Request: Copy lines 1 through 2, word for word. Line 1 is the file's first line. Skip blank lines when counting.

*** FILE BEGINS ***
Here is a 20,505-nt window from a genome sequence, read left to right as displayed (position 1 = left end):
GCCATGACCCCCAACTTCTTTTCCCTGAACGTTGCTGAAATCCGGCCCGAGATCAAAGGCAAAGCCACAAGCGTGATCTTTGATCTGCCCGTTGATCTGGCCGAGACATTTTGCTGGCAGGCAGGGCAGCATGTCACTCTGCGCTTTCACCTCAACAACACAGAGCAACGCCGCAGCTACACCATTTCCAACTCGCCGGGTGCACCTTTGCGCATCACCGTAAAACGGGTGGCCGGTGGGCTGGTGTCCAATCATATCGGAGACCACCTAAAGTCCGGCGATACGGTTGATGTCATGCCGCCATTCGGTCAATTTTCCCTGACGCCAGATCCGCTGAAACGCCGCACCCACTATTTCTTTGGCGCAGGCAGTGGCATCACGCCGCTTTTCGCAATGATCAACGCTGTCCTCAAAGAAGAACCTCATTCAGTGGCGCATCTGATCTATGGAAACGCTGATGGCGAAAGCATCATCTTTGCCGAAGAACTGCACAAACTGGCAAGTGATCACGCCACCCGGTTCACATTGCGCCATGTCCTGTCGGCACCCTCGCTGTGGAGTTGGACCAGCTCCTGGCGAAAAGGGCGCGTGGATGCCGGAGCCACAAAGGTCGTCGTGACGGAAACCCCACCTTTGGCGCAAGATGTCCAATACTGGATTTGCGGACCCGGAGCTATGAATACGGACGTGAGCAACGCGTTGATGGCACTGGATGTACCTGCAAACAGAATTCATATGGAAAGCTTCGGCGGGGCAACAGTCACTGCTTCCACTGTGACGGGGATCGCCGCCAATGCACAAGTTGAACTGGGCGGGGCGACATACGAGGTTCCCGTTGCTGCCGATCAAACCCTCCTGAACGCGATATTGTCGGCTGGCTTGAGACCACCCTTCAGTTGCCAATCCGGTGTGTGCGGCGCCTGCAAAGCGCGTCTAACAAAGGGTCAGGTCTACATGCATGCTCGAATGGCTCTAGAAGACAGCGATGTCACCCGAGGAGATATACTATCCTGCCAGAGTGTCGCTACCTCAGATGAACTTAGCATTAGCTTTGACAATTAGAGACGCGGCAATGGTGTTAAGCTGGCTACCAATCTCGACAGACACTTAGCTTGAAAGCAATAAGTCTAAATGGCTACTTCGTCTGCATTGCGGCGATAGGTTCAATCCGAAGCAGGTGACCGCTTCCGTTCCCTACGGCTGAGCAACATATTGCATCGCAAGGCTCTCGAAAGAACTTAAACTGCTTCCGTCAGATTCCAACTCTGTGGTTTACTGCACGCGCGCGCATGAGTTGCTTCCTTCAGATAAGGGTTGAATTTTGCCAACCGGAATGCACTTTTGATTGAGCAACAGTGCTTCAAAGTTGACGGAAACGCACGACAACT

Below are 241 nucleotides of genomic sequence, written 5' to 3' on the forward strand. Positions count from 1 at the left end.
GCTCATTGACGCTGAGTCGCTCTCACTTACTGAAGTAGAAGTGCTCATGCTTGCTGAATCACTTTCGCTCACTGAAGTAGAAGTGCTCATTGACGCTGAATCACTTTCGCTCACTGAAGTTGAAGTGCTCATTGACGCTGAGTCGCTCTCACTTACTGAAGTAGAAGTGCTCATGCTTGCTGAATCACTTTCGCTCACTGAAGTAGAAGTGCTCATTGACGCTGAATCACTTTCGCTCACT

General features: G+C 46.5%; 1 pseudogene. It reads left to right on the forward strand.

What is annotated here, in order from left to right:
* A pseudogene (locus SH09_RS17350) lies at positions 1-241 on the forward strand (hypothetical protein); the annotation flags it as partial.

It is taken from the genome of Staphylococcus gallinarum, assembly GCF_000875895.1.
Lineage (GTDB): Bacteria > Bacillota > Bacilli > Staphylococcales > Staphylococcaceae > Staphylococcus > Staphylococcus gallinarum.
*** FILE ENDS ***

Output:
Here is a 20,505-nt window from a genome sequence, read left to right as displayed (position 1 = left end):
GCCATGACCCCCAACTTCTTTTCCCTGAACGTTGCTGAAATCCGGCCCGAGATCAAAGGCAAAGCCACAAGCGTGATCTTTGATCTGCCCGTTGATCTGGCCGAGACATTTTGCTGGCAGGCAGGGCAGCATGTCACTCTGCGCTTTCACCTCAACAACACAGAGCAACGCCGCAGCTACACCATTTCCAACTCGCCGGGTGCACCTTTGCGCATCACCGTAAAACGGGTGGCCGGTGGGCTGGTGTCCAATCATATCGGAGACCACCTAAAGTCCGGCGATACGGTTGATGTCATGCCGCCATTCGGTCAATTTTCCCTGACGCCAGATCCGCTGAAACGCCGCACCCACTATTTCTTTGGCGCAGGCAGTGGCATCACGCCGCTTTTCGCAATGATCAACGCTGTCCTCAAAGAAGAACCTCATTCAGTGGCGCATCTGATCTATGGAAACGCTGATGGCGAAAGCATCATCTTTGCCGAAGAACTGCACAAACTGGCAAGTGATCACGCCACCCGGTTCACATTGCGCCATGTCCTGTCGGCACCCTCGCTGTGGAGTTGGACCAGCTCCTGGCGAAAAGGGCGCGTGGATGCCGGAGCCACAAAGGTCGTCGTGACGGAAACCCCACCTTTGGCGCAAGATGTCCAATACTGGATTTGCGGACCCGGAGCTATGAATACGGACGTGAGCAACGCGTTGATGGCACTGGATGTACCTGCAAACAGAATTCATATGGAAAGCTTCGGCGGGGCAACAGTCACTGCTTCCACTGTGACGGGGATCGCCGCCAATGCACAAGTTGAACTGGGCGGGGCGACATACGAGGTTCCCGTTGCTGCCGATCAAACCCTCCTGAACGCGATATTGTCGGCTGGCTTGAGACCACCCTTCAGTTGCCAATCCGGTGTGTGCGGCGCCTGCAAAGCGCGTCTAACAAAGGGTCAGGTCTACATGCATGCTCGAATGGCTCTAGAAGACAGCGATGTCACCCGAGGAGATATACTATCCTGCCAGAGTGTCGCTACCTCAGATGAACTTAGCATTAGCTTTGACAATTAGAGACGCGGCAATGGTGTTAAGCTGGCTACCAATCTCGACAGACACTTAGCTTGAAAGCAATAAGTCTAAATGGCTACTTCGTCTGCATTGCGGCGATAGGTTCAATCCGAAGCAGGTGACCGCTTCCGTTCCCTACGGCTGAGCAACATATTGCATCGCAAGGCTCTCGAAAGAACTTAAACTGCTTCCGTCAGATTCCAACTCTGTGGTTTACTGCACGCGCGCGCATGAGTTGCTTCCTTCAGATAAGGGTTGAATTTTGCCAACCGGAATGCACTTTTGATTGAGCAACAGTGCTTCAAAGTTGACGGAAACGCACGACAACT